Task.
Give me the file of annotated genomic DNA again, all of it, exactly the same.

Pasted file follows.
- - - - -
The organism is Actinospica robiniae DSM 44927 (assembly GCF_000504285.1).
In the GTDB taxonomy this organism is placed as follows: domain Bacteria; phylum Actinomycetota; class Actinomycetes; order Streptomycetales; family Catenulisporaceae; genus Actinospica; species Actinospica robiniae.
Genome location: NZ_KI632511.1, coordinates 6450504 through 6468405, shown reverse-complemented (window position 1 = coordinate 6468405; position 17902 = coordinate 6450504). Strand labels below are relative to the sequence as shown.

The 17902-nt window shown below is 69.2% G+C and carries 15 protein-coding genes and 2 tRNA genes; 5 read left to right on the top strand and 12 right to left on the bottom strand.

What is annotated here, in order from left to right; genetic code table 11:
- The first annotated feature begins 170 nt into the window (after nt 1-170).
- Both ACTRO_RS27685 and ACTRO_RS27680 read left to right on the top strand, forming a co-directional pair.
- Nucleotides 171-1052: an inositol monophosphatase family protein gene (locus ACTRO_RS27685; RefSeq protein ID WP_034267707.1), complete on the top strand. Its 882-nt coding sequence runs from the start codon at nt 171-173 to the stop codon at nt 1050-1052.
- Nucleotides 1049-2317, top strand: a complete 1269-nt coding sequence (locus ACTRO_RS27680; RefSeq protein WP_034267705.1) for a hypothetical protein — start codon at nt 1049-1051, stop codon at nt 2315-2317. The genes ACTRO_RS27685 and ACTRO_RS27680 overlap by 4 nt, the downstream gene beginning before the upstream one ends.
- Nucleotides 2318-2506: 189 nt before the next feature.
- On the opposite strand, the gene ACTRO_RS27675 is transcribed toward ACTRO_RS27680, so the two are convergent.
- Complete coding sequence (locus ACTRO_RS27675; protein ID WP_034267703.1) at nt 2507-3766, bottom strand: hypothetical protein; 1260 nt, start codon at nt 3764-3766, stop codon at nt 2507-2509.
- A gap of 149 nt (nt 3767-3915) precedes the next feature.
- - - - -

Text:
The organism is Actinospica robiniae DSM 44927 (assembly GCF_000504285.1).
In the GTDB taxonomy this organism is placed as follows: domain Bacteria; phylum Actinomycetota; class Actinomycetes; order Streptomycetales; family Catenulisporaceae; genus Actinospica; species Actinospica robiniae.
Genome location: NZ_KI632511.1, coordinates 6450504 through 6468405, shown reverse-complemented (window position 1 = coordinate 6468405; position 17902 = coordinate 6450504). Strand labels below are relative to the sequence as shown.

The 17902-nt window shown below is 69.2% G+C and carries 15 protein-coding genes and 2 tRNA genes; 5 read left to right on the top strand and 12 right to left on the bottom strand.

What is annotated here, in order from left to right; genetic code table 11:
- The first annotated feature begins 170 nt into the window (after nt 1-170).
- Both ACTRO_RS27685 and ACTRO_RS27680 read left to right on the top strand, forming a co-directional pair.
- Nucleotides 171-1052: an inositol monophosphatase family protein gene (locus ACTRO_RS27685; RefSeq protein ID WP_034267707.1), complete on the top strand. Its 882-nt coding sequence runs from the start codon at nt 171-173 to the stop codon at nt 1050-1052.
- Nucleotides 1049-2317, top strand: a complete 1269-nt coding sequence (locus ACTRO_RS27680; RefSeq protein WP_034267705.1) for a hypothetical protein — start codon at nt 1049-1051, stop codon at nt 2315-2317. The genes ACTRO_RS27685 and ACTRO_RS27680 overlap by 4 nt, the downstream gene beginning before the upstream one ends.
- Nucleotides 2318-2506: 189 nt before the next feature.
- On the opposite strand, the gene ACTRO_RS27675 is transcribed toward ACTRO_RS27680, so the two are convergent.
- Complete coding sequence (locus ACTRO_RS27675; protein ID WP_034267703.1) at nt 2507-3766, bottom strand: hypothetical protein; 1260 nt, start codon at nt 3764-3766, stop codon at nt 2507-2509.
- A gap of 149 nt (nt 3767-3915) precedes the next feature.